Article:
This article relies largely or entirely on a single source. (June 2012)
|• Total||22.41 km2 (8.65 sq mi)|
|Population (1 January 2008)|
|• Density||44/km2 (110/sq mi)|
|Time zone||CET (UTC+1)|
|• Summer (DST)||CEST (UTC+2)|
|Area code||+36 94|
Reference to the village was first recorded in 1265, with the name of Hydwegh (end of the bridge). The name was given it because of a bridge on the Rába River. The villagers were the bridge guards. In the written sources the name of the village was Terra Hyduig (1280), Hydwegh (1283), Hyduig (1286) and Hydueg (1450).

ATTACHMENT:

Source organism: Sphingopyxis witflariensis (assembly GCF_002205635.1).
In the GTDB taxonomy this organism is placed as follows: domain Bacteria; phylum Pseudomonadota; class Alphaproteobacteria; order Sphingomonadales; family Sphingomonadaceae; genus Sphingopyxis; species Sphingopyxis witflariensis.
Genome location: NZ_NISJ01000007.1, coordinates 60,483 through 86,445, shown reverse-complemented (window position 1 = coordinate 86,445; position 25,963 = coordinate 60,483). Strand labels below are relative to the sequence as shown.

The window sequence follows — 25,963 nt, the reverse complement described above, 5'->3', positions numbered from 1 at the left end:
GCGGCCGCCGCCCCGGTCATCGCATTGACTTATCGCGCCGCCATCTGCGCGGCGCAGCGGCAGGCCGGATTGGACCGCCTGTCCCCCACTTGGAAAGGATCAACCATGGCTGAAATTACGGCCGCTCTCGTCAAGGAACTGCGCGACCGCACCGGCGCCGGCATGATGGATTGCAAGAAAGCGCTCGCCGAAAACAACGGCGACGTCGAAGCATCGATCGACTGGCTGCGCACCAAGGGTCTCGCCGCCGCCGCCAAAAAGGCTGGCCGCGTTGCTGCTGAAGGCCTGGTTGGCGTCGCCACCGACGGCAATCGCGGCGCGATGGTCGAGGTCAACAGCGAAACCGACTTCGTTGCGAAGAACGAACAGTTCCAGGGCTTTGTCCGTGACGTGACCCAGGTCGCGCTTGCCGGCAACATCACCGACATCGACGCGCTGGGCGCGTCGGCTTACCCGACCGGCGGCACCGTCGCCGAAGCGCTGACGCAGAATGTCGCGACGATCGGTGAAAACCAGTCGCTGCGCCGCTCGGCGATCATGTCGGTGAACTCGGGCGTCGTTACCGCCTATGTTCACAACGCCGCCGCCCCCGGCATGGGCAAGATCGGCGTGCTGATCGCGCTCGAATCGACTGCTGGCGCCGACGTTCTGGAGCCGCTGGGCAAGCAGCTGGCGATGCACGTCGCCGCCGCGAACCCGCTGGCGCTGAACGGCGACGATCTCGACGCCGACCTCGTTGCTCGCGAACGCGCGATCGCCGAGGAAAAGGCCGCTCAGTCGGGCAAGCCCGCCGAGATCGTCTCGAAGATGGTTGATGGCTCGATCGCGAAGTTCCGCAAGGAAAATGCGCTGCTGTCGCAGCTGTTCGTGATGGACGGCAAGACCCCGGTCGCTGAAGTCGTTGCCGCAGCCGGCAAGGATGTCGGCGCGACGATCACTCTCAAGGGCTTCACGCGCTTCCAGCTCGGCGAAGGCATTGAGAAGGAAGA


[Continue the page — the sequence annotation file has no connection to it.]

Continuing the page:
This was later the manor of the Hídvégi-family. Andrew from the Herman tribe got this territory in 1280 and his descendants took its name. In 1342 a chapel was built in the place where today's church now stands. In the Middle Ages the village also had a castle for the defence of the bridge. In 1532 the Turks destroyed this castle. In 1605 there were two battles here between István Bocskai's army and the royal army.